The Roadmap for a Resource Efficient Europe gives the analysis and sets the first steps towards this new agenda. But it does not reflect the necessary sense of urgency. We simply cannot afford to take ten, twenty years for the transformation towards a circular economy. The highly competitive world we live in and the spectacular rise of emerging economies do not give us this much time. The European Commission sets the right direction, but is not sufficiently concrete in the steps that should be taken.

It is Parliament’s task to set priorities and to push the Commission, Member States and industry towards a more ambitious agenda. For that reason this house should not simply follow the structure of the Roadmap, but first define its priorities and set the criteria for a new agenda for future growth, in order to strengthen its position and send a clear political signal.

The main challenges are: 1) To create a strong common agenda with the public and private sector. The transition towards a circular economy is a societal challenge and should be embraced by all. 2) To radically improve the European use of secondary materials and create the right incentives for avoiding and reusing waste. 3) To make resource efficiency and sustainability a top priority in innovation programs both at European and at national level. 4) To change the way we measure our wealth and economic growth by taking into account environmental sustainability, natural capital and resource efficiency. 5) To set new product criteria for all products entering the European market by extending the scope of the Ecodesign directive with recycled content, durability and reusability.

The new agenda for future growth means that ‘business as usual’ is no option. This will be a difficult political exercise. It requires courage and vision. And the strength to stand for a longer term agenda. We need to seriously rethink existing subsidies. Many of these are not only harmful for the environment, but also hamper innovation. Especially now, in times of austerity government subsidies and stimulation packages need to focus on strengthening our economies in a structural way. This requires phasing out of harmful subsidies, which creates new opportunities.

The political debate often focuses on the matter of targets and indicators. And the scientific world has worked and continues working on the further development of these. Indeed, we need to get the data right. But we already know enough about the direction to take. We cannot afford waiting for the perfect indicators and targets, which always seem to be reachable within a few years. We do have sufficient knowledge to politically move forward now. The fine tuning can be done later.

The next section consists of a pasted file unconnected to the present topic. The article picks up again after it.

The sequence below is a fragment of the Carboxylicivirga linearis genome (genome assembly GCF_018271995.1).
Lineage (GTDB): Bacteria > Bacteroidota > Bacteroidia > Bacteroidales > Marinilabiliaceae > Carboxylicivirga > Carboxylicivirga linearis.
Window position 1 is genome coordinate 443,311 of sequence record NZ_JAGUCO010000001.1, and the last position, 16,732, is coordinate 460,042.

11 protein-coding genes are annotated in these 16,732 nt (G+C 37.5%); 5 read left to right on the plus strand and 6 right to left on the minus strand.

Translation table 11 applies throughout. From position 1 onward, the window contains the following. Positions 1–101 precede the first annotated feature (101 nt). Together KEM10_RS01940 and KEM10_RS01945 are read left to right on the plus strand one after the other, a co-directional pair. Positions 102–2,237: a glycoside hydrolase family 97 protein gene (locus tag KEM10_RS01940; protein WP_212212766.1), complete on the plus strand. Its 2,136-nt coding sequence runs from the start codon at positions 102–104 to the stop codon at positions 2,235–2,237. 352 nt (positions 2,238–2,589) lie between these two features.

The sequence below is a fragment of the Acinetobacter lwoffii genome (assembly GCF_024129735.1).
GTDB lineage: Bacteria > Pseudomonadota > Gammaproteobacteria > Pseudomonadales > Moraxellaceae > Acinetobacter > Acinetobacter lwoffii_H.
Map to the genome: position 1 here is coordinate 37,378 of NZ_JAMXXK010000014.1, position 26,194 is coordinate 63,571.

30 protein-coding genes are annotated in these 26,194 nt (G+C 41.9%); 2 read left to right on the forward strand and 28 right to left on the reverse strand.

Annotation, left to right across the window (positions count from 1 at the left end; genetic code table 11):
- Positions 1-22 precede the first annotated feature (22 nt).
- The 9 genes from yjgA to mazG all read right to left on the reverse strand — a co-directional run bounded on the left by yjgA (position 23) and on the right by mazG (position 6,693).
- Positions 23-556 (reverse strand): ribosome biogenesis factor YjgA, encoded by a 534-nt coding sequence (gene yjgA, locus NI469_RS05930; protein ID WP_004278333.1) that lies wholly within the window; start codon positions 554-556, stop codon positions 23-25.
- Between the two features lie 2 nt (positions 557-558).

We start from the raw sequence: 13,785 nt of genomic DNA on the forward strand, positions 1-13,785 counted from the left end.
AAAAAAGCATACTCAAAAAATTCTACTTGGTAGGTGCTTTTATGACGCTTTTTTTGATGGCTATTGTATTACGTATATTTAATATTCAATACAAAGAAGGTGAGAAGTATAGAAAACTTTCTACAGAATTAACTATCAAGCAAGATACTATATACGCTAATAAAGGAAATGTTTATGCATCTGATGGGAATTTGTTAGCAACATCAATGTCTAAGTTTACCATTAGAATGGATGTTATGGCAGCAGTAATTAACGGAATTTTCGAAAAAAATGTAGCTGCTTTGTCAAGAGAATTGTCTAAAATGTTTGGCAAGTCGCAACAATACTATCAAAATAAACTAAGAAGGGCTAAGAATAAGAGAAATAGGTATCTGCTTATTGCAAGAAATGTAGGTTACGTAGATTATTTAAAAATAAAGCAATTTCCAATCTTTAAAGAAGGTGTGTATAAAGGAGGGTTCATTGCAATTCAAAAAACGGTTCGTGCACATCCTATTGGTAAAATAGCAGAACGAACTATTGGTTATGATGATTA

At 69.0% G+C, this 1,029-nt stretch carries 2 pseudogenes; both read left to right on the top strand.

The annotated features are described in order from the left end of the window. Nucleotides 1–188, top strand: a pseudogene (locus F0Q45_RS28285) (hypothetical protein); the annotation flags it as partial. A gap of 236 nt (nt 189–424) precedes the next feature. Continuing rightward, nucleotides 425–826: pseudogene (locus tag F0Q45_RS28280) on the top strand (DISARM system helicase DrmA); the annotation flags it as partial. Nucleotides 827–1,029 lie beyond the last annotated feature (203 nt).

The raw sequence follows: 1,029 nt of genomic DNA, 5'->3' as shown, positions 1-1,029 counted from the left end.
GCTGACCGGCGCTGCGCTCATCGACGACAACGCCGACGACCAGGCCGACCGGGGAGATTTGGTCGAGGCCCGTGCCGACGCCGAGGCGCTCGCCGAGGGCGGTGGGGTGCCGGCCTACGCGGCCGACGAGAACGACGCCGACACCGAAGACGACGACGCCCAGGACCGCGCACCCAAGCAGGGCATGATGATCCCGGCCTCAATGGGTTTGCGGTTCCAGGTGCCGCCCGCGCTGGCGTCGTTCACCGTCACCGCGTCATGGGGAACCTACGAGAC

This is not just a European agenda. Also at national, regional and local level the new agenda for future growth should be embraced. The Eurobarometer shows the willingness of European citizens to play an active role in this agenda. By consuming more sustainably, by minimising waste, through better collection and selection of waste. This attitude proves that becoming more resource efficient is not a top down exercise, but can be promoted from two sides. Top-down and bottom up. Local politicians play a crucial role with regards to citizen participation. Resource efficiency is a concept our citizens embrace, let us do the same.

Internationally, this is also the only way forward. The EU should play a leading role by pushing this new agenda for future growth at the Rio+20 summit. The transition towards a green economy is inevitable. A more efficient use of resources is an integral part of the green economy. The EU should use its political and economic strength to pull other parts of the world into the same direction.

In order to ensure our own well-being and give future generations the possibility to enjoy the same benefits as we do, we need to start operating within our planet’s boundaries, and decouple our economic growth from our resource use.


OPINION of the Committee on International Trade (18.4.2012)

for the Committee on the Environment, Public Health and Food Safety

on a resource-efficient Europe

(2011/2068(INI))

Rapporteur: Salvatore Iacolino

SUGGESTIONS

The Committee on International Trade calls on the Committee on the Environment, Public Health and Food Safety, as the committee responsible, to incorporate the following suggestions in its motion for a resolution:

1.  Regards the efficient and sustainable use and allocation of resources as a key element of the European Union’s industrial policy which should also inform its external relations now and in the future; believes, in this regard, that trade in environmental goods and services is an instrument of sustainable economic and social development, to the benefit of both trade and the environment;

2.  Underlines that decoupling economic growth from resource consumption is essential to improve Europe’s competitiveness and reduce its resource dependency;

3.  Has clearly ascertained that the intensive use of global resources, particularly non-renewable ones, is dangerous for the planet and also threatens the security of energy supplies;

4.  Notes that a fair, open and non-discriminatory multilateral trading system and environmental protection should be mutually reinforcing and should benefit local communities, provided that multilateral trade rules are reformed in order to better respond to environmental challenges and basic human needs;